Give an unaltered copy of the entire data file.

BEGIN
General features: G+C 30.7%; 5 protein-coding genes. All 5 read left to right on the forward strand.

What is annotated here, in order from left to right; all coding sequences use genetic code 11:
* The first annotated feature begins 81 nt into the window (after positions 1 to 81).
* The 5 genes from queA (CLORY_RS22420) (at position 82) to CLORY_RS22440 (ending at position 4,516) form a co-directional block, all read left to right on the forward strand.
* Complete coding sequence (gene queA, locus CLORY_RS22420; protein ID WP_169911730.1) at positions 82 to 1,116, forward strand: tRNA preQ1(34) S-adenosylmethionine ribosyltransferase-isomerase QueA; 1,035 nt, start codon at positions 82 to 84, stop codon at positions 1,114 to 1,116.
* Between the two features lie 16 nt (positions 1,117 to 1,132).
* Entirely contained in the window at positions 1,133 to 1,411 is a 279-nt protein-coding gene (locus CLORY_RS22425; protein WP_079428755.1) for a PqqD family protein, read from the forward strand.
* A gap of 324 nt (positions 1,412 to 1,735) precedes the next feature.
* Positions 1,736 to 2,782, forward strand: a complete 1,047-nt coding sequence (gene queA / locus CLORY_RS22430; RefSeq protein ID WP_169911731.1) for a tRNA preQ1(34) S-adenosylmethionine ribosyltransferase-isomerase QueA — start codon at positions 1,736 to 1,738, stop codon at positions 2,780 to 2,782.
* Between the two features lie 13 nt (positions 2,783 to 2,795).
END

General features: G+C 30.7%; 5 protein-coding genes. All 5 read left to right on the forward strand.

What is annotated here, in order from left to right; all coding sequences use genetic code 11:
* The first annotated feature begins 81 nt into the window (after positions 1 to 81).
* The 5 genes from queA (CLORY_RS22420) (at position 82) to CLORY_RS22440 (ending at position 4,516) form a co-directional block, all read left to right on the forward strand.
* Complete coding sequence (gene queA, locus CLORY_RS22420; protein ID WP_169911730.1) at positions 82 to 1,116, forward strand: tRNA preQ1(34) S-adenosylmethionine ribosyltransferase-isomerase QueA; 1,035 nt, start codon at positions 82 to 84, stop codon at positions 1,114 to 1,116.
* Between the two features lie 16 nt (positions 1,117 to 1,132).
* Entirely contained in the window at positions 1,133 to 1,411 is a 279-nt protein-coding gene (locus CLORY_RS22425; protein WP_079428755.1) for a PqqD family protein, read from the forward strand.
* A gap of 324 nt (positions 1,412 to 1,735) precedes the next feature.
* Positions 1,736 to 2,782, forward strand: a complete 1,047-nt coding sequence (gene queA / locus CLORY_RS22430; RefSeq protein ID WP_169911731.1) for a tRNA preQ1(34) S-adenosylmethionine ribosyltransferase-isomerase QueA — start codon at positions 1,736 to 1,738, stop codon at positions 2,780 to 2,782.
* Between the two features lie 13 nt (positions 2,783 to 2,795).